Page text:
The Measured Rail
by Gerald Ramsdell
The rhythmic clicking of the wheels as they moved across the space between each measured rail and the darkness of the tunnel through which the streetcar made its way contributed much of the material for the pattern into which my thoughts now arranged themselves, and I began to dream. It was no ordinary dream, no dream of childish hopes and fantasies, of futile wishes, but a process of reflective thought directed by my conscious mind, for I was awake.
The darkness of the tunnel was like the shroud of time immemorial that envelops each incident until the mind begins to doubt the reality of the incident. The car became the human, ever striving for the tunnel’s exit and the light. Behind lay centuries of living in filth and shame and war, enlightened by a few scattered periods of peace and happiness.
Ahead the cleansing light promised a chance for a new life. Then, as the car left the tunnel and my visual sense was assailed by the strength of the light, the car paused momentarily; a decision was reached, and a mechanical switch jerked the car to the right. Only to the right lay the challenge of the hill, of the new life. Of all the animal kingdom only man can make this choice, can accept or reject the challenge.
Now the streetcar began to climb. The power–electric power, utilized by man, controlled and yet, in part, controlling–that power surged into the motor and caused this machine, the streetcar, to move along those thin ribbons of steel. As it moved, so moved the human. Even the psychologist, with his explanation of behaviorism and stimulus and response, cannot fully explain the power that drives mankind ever upward along the path of life, guided by forces as set as those steel rails that guide the car.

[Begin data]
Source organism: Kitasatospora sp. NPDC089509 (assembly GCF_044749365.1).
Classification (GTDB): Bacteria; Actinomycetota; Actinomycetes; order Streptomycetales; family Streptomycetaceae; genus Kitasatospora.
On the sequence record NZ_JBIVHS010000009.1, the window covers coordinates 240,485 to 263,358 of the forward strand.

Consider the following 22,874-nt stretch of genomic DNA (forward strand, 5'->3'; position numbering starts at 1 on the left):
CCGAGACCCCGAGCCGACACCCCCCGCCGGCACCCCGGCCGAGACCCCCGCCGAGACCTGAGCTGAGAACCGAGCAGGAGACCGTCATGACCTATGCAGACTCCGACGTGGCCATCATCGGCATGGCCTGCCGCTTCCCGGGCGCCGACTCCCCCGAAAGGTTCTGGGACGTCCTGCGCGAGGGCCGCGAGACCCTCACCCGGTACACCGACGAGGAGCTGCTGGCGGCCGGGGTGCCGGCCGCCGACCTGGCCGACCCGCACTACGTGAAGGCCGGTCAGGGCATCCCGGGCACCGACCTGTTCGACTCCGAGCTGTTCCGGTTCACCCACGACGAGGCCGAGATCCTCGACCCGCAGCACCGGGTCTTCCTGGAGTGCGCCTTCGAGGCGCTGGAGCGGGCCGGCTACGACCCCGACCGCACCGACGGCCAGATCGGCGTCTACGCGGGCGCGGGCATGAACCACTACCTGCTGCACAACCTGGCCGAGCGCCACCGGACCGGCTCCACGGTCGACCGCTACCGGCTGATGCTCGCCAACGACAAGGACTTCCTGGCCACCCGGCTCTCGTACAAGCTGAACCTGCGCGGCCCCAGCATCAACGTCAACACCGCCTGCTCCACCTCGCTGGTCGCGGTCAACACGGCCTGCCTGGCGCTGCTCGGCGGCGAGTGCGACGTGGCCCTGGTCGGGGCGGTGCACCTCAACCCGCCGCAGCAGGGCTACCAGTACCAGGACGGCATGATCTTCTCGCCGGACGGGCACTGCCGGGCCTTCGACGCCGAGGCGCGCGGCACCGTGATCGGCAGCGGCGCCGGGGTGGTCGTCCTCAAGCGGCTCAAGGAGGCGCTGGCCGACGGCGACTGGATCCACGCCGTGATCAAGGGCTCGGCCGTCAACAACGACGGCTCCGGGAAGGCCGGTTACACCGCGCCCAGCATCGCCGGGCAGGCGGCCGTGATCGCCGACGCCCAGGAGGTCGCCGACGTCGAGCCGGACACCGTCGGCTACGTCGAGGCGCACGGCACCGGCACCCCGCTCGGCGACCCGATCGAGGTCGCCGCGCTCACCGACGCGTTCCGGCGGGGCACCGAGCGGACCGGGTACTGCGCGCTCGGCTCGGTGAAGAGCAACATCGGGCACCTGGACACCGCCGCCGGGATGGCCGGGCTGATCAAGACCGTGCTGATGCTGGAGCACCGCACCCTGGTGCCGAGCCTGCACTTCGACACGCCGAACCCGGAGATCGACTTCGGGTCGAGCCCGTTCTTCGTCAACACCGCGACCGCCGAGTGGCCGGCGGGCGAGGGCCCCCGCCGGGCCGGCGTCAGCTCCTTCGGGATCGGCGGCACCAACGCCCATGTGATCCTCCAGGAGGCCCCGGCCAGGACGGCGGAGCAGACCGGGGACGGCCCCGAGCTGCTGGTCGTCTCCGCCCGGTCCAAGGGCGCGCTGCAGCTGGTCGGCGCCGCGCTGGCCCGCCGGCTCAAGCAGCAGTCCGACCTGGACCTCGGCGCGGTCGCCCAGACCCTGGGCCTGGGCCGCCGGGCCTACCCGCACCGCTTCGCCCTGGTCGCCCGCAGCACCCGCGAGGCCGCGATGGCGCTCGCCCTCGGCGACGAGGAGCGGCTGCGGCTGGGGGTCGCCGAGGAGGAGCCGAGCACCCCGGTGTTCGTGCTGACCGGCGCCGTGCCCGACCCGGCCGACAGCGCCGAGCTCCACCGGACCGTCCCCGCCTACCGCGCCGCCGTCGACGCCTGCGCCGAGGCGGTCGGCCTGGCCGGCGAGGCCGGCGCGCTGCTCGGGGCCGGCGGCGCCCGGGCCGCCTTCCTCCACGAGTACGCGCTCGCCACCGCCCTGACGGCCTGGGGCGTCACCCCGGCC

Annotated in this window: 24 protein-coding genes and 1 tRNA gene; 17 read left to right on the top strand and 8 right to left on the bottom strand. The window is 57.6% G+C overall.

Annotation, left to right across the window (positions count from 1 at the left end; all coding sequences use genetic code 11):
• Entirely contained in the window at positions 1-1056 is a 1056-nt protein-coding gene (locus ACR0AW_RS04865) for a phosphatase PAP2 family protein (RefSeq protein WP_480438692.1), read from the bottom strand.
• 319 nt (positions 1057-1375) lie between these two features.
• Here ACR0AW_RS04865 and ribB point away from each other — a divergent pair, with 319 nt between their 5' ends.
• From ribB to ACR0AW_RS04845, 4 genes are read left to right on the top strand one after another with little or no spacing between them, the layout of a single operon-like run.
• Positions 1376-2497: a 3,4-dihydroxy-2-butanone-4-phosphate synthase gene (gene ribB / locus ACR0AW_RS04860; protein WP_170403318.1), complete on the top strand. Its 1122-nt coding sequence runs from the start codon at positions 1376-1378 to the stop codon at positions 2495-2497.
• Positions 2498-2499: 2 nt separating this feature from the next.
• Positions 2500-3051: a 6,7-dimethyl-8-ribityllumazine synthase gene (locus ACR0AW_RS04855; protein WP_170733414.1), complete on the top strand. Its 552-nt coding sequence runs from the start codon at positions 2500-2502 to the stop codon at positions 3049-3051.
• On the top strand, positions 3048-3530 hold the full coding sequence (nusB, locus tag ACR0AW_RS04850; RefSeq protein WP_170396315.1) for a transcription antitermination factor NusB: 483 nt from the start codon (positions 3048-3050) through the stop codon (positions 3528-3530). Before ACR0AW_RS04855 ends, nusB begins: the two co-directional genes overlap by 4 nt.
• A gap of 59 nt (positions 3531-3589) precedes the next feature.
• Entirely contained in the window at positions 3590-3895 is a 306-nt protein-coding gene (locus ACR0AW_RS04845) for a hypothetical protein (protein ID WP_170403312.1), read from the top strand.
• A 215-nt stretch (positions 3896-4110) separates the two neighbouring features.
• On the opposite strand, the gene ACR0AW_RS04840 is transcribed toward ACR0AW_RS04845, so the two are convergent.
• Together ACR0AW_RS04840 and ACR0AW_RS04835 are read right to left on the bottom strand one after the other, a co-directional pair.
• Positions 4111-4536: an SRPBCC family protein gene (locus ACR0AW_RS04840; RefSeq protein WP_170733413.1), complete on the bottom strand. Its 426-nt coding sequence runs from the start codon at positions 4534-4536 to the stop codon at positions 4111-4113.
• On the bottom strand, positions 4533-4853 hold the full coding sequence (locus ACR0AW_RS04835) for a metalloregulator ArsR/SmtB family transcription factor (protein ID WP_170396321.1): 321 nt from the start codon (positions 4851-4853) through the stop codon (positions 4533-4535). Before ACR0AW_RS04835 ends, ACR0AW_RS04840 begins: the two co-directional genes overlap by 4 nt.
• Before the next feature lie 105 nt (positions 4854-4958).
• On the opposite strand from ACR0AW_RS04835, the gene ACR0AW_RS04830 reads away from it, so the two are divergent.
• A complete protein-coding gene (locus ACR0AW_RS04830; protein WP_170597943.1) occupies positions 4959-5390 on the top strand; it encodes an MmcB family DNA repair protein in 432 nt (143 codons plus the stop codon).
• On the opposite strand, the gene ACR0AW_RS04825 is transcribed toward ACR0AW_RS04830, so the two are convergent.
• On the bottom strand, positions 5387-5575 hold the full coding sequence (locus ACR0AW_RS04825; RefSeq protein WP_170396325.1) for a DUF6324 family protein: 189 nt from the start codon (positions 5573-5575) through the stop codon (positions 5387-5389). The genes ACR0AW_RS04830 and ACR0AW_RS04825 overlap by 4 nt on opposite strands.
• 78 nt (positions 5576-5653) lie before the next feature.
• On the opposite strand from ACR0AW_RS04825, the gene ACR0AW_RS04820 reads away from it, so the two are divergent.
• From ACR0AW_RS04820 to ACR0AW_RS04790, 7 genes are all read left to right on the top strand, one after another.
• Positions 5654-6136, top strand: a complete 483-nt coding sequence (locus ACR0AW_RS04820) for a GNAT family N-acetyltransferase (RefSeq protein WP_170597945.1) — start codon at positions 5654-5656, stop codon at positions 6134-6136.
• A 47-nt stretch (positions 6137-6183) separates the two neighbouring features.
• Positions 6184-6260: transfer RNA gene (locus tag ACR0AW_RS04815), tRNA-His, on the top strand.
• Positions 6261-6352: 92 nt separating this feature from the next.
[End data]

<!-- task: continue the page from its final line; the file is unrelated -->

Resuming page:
The uphill movement of the car was interrupted by a level stretch. The streetcar paused. A passenger was discharged. As the car again commenced to climb, I thought of those individuals, peoples, and civilizations which have stepped from the vehicle of life as it rested momentarily on one of the numerous plateaus, and, too weary to mount again, have been left behind.
Now the car had gained the top of the hill, and my anticipation of the other side was rewarded only by the view. The hill, the challenge, was gone. Ahead lay only the downgrade, the gradual disintegration, the ultimate oblivion.
Then, as the sun began its final plunge and started to melt into the sea, the streetcar started the long, sloping, ever downhill road leading to the sea. Even as it did so, another car emerged from the tunnel’s womb.